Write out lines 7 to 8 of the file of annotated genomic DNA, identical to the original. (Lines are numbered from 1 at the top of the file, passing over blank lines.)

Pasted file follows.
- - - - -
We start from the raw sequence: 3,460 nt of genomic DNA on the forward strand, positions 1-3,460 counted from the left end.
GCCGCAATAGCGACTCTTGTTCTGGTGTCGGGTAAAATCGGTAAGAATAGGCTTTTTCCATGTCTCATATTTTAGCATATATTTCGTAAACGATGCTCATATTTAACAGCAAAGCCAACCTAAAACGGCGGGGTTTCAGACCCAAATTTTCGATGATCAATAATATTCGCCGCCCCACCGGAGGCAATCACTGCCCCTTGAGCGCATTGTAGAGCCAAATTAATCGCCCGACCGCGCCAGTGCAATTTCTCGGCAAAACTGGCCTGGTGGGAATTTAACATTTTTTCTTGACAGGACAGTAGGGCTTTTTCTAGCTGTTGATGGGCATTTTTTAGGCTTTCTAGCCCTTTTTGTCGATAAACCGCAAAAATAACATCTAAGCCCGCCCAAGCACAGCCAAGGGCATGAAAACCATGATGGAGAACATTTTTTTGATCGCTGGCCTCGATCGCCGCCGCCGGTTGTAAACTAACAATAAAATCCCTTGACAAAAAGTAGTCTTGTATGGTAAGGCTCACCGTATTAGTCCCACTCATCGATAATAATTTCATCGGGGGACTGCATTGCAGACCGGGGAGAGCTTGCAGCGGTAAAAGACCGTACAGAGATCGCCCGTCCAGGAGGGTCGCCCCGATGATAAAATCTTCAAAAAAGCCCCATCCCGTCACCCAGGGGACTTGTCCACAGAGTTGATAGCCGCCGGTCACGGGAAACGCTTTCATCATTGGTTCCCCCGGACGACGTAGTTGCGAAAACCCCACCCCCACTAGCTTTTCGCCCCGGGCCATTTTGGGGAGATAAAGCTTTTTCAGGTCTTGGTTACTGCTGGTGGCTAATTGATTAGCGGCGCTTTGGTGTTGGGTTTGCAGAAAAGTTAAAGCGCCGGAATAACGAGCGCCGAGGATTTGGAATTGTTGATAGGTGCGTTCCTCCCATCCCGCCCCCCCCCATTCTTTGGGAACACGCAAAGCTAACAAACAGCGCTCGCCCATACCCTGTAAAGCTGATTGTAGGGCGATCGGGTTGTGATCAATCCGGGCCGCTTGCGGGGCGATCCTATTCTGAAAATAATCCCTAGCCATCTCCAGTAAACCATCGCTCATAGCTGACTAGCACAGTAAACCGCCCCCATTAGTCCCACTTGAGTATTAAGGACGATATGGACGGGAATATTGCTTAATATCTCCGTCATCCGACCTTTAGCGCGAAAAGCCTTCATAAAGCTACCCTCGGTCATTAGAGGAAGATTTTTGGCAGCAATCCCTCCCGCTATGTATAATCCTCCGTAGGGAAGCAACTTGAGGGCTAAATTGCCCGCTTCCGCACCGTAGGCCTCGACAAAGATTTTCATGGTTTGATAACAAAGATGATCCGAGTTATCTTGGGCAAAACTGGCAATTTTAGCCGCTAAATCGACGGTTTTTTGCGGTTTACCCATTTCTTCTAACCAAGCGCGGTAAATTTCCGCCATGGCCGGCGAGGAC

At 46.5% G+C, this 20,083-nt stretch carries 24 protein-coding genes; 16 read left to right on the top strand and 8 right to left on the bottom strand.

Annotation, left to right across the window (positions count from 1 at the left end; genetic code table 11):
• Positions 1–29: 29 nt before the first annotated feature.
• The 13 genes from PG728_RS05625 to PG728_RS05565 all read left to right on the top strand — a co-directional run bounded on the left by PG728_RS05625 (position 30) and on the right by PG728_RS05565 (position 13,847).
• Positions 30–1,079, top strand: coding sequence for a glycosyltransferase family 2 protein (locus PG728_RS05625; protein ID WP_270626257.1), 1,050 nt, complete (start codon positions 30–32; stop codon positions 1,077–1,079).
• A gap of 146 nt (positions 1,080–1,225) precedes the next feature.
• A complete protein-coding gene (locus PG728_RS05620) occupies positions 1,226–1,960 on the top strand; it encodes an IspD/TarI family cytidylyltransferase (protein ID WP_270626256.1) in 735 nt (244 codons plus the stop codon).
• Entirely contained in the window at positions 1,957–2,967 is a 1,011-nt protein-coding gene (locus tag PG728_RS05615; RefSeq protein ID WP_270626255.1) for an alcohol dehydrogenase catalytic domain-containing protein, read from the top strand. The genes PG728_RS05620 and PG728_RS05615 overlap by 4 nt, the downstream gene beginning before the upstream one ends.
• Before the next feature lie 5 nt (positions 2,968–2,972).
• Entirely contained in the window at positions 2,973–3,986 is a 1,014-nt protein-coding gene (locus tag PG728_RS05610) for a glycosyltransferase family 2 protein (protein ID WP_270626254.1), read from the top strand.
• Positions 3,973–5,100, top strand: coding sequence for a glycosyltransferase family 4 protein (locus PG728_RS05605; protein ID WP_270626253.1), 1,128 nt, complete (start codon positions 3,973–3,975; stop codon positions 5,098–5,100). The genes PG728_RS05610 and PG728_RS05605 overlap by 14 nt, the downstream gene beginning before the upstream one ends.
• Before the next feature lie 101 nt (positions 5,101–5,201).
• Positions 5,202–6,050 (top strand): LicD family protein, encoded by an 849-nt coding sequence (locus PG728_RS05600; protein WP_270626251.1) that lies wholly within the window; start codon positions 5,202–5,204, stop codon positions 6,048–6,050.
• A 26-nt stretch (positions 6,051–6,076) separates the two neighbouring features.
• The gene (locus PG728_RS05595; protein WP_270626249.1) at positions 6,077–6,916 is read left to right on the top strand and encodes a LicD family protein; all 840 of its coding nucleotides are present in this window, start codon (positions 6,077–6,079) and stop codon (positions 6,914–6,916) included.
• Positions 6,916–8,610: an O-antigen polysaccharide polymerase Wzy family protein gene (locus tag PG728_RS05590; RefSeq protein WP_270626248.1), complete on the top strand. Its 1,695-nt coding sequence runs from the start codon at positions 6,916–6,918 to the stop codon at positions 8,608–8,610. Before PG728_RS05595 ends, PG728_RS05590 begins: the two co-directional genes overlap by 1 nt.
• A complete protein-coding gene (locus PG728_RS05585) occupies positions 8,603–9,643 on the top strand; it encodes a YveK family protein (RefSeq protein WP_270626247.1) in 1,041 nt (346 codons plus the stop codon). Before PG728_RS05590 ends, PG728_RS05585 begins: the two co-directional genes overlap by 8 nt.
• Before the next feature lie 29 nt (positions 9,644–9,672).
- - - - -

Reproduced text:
• Positions 30–1,079, top strand: coding sequence for a glycosyltransferase family 2 protein (locus PG728_RS05625; protein ID WP_270626257.1), 1,050 nt, complete (start codon positions 30–32; stop codon positions 1,077–1,079).
• A gap of 146 nt (positions 1,080–1,225) precedes the next feature.